For my wife and I, our determination to raise children with “no regrets” and guide them in their own paths toward becoming Thriving adults, inspired us to connect with other parents, including our church family who encouraged us and held us accountable to our parental goals.

Since my tenure at Camp Fire, I’m continually amazed by the numerous time-tested resources that would have been incredibly valuable to my wife and I, early in our parenting journey. I would like to share with all of you, one idea that has the potential to make your best intentions of being an intentional parent, doable:

The 2018-2019 school year has begun. Camp Fire Clubs are beginning too. I want to encourage you to sign up your child for the new school year- or better yet, start a Camp Fire Club with your family and friends in your neighborhood.

Now you may be thinking, “Is this just adding to my busy schedule?” My answer to that question is that having your child join a Camp Fire Club is one of the best ways to raise your child as you’ve intended from the beginning.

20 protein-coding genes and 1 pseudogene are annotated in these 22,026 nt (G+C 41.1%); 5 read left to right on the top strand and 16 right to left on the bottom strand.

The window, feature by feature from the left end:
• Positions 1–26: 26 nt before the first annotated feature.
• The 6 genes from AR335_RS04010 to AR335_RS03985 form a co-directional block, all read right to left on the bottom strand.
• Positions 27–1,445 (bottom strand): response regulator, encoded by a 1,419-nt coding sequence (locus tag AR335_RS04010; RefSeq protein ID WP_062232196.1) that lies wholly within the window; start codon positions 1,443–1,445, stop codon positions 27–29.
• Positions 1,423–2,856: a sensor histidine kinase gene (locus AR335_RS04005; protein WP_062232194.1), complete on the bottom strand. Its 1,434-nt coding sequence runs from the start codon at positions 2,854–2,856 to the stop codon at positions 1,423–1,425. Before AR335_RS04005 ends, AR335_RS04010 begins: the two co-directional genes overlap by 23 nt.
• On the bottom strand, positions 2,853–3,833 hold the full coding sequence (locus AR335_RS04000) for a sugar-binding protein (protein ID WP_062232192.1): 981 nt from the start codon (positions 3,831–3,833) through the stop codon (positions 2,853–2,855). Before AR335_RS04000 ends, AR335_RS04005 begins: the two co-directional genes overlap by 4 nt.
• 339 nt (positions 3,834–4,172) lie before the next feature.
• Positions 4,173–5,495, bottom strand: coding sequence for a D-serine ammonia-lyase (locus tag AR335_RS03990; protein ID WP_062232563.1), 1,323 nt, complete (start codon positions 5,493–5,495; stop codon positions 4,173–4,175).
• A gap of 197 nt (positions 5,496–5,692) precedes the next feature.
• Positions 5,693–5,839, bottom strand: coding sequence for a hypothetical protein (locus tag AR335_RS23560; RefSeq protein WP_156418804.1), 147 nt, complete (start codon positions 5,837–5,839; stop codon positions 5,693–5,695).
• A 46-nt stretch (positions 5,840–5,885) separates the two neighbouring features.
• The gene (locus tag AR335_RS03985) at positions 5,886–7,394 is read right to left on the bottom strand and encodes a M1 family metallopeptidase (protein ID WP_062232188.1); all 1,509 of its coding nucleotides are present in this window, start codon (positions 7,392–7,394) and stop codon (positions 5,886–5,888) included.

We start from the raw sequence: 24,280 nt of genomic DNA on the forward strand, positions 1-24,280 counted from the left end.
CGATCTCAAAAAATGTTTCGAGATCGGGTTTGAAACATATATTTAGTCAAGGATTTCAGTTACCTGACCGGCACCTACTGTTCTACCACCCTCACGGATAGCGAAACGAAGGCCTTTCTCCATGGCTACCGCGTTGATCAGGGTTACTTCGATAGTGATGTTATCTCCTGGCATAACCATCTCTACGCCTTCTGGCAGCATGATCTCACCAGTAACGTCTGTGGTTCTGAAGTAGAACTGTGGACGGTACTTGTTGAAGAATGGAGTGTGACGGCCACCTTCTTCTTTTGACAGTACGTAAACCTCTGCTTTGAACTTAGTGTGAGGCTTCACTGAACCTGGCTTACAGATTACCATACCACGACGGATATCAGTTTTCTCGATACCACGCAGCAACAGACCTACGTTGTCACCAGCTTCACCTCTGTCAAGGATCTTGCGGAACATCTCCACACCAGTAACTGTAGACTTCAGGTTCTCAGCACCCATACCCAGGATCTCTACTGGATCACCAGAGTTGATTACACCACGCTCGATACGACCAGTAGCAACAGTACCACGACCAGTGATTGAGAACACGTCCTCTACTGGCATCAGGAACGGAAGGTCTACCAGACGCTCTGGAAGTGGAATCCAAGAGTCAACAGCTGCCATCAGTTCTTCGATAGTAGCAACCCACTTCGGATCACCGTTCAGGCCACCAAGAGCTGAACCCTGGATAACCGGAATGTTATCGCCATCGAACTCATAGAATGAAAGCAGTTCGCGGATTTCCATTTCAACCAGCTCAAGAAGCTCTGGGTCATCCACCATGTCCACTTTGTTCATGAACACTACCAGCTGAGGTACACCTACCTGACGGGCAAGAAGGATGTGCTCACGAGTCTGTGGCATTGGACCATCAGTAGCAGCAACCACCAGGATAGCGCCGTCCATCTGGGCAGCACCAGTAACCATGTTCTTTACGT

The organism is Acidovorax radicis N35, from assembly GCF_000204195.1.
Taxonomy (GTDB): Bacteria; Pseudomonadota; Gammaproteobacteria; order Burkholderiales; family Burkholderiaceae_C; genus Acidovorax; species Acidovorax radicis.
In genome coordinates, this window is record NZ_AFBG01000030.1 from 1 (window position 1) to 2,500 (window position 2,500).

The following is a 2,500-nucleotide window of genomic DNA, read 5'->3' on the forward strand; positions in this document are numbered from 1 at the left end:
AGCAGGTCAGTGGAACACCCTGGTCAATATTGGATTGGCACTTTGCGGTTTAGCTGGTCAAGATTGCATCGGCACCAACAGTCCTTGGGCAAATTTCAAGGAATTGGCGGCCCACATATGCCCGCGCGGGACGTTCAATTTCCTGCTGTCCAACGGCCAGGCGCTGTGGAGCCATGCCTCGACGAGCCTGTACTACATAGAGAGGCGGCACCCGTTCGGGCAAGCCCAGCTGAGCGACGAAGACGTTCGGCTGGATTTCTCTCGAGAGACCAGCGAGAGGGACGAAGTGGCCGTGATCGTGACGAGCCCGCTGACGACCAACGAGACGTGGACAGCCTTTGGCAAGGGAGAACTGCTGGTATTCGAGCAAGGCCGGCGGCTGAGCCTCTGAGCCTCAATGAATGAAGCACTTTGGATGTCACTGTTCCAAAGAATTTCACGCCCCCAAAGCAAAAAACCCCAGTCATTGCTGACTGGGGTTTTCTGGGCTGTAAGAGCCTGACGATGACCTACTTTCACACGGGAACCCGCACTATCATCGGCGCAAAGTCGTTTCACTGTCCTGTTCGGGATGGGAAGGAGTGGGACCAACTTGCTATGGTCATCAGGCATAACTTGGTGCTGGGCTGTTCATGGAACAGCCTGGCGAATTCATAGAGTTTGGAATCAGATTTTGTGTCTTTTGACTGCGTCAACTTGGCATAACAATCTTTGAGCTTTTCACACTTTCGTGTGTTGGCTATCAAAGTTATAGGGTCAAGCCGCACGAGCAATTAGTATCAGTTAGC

Here are just a few of the ways Intentional Parents can have a positive impact upon their children as a natural result of connecting with Camp Fire:

Social Skills: 96% of youth in Camp Fire try to get along with other kids, even if they are different.
Life Skills: 78% of 6th-12th graders in Camp Fire said that they think through their decisions before acting on them.
Purpose: 80% of youth in Camp Fire want to make a difference in the world.

Yes, Clubs do fun things; but Camp Fire is more than something else to do: it’s a way of life. Children learn a lot about themselves, their community and the outdoors; they make great friends, and gain skills they will use throughout their lives. And Club families have the opportunity to encourage each other as Intentional Parents.

Through character-building activities and lessons, Camp Fire builds caring, confident youth and future leaders. As we pay attention to what Sparks a passion in each young life we serve, provide opportunities for personal growth, and create a place for children to belong, Camp Fire helps bring out the best in each child.

Our mission statement expresses it this way;

Young people want to shape their world. Camp Fire provides the opportunity to find their spark, lift their voice, and discover who they are. In Camp Fire, it begins now. Light the fire within.